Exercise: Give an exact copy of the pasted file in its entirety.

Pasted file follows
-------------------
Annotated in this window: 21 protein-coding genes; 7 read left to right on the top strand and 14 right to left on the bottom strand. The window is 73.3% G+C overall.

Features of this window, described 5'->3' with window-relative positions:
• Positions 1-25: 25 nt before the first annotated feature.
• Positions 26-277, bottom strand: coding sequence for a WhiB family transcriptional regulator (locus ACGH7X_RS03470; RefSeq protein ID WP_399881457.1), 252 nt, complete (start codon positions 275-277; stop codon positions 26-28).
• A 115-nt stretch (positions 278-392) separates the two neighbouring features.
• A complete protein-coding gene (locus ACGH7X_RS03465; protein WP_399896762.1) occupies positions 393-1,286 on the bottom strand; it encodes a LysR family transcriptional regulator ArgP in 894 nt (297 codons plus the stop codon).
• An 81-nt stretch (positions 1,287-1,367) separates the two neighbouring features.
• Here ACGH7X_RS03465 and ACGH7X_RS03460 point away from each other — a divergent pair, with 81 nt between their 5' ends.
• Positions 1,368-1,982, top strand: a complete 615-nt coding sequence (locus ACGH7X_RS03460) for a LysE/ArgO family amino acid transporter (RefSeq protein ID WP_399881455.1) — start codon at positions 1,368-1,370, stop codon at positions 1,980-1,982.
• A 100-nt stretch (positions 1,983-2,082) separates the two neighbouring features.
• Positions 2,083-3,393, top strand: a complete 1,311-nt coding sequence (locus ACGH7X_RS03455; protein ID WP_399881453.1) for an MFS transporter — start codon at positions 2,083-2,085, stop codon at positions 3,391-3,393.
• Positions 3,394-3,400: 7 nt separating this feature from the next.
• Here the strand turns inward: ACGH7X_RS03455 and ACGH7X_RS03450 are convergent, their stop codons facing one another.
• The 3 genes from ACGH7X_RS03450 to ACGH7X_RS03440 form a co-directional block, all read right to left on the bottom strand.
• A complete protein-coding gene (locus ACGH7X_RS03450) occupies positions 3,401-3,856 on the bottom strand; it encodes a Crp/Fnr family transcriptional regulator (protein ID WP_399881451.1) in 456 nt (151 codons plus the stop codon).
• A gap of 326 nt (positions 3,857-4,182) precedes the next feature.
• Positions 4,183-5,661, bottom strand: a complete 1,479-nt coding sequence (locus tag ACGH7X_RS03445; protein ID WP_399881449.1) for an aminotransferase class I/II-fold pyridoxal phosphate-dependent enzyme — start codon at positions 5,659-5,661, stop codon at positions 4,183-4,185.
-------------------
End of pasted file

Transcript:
Annotated in this window: 21 protein-coding genes; 7 read left to right on the top strand and 14 right to left on the bottom strand. The window is 73.3% G+C overall.

Features of this window, described 5'->3' with window-relative positions:
• Positions 1-25: 25 nt before the first annotated feature.
• Positions 26-277, bottom strand: coding sequence for a WhiB family transcriptional regulator (locus ACGH7X_RS03470; RefSeq protein ID WP_399881457.1), 252 nt, complete (start codon positions 275-277; stop codon positions 26-28).
• A 115-nt stretch (positions 278-392) separates the two neighbouring features.
• A complete protein-coding gene (locus ACGH7X_RS03465; protein WP_399896762.1) occupies positions 393-1,286 on the bottom strand; it encodes a LysR family transcriptional regulator ArgP in 894 nt (297 codons plus the stop codon).
• An 81-nt stretch (positions 1,287-1,367) separates the two neighbouring features.
• Here ACGH7X_RS03465 and ACGH7X_RS03460 point away from each other — a divergent pair, with 81 nt between their 5' ends.
• Positions 1,368-1,982, top strand: a complete 615-nt coding sequence (locus ACGH7X_RS03460) for a LysE/ArgO family amino acid transporter (RefSeq protein ID WP_399881455.1) — start codon at positions 1,368-1,370, stop codon at positions 1,980-1,982.
• A 100-nt stretch (positions 1,983-2,082) separates the two neighbouring features.
• Positions 2,083-3,393, top strand: a complete 1,311-nt coding sequence (locus ACGH7X_RS03455; protein ID WP_399881453.1) for an MFS transporter — start codon at positions 2,083-2,085, stop codon at positions 3,391-3,393.
• Positions 3,394-3,400: 7 nt separating this feature from the next.
• Here the strand turns inward: ACGH7X_RS03455 and ACGH7X_RS03450 are convergent, their stop codons facing one another.
• The 3 genes from ACGH7X_RS03450 to ACGH7X_RS03440 form a co-directional block, all read right to left on the bottom strand.
• A complete protein-coding gene (locus ACGH7X_RS03450) occupies positions 3,401-3,856 on the bottom strand; it encodes a Crp/Fnr family transcriptional regulator (protein ID WP_399881451.1) in 456 nt (151 codons plus the stop codon).
• A gap of 326 nt (positions 3,857-4,182) precedes the next feature.
• Positions 4,183-5,661, bottom strand: a complete 1,479-nt coding sequence (locus tag ACGH7X_RS03445; protein ID WP_399881449.1) for an aminotransferase class I/II-fold pyridoxal phosphate-dependent enzyme — start codon at positions 5,659-5,661, stop codon at positions 4,183-4,185.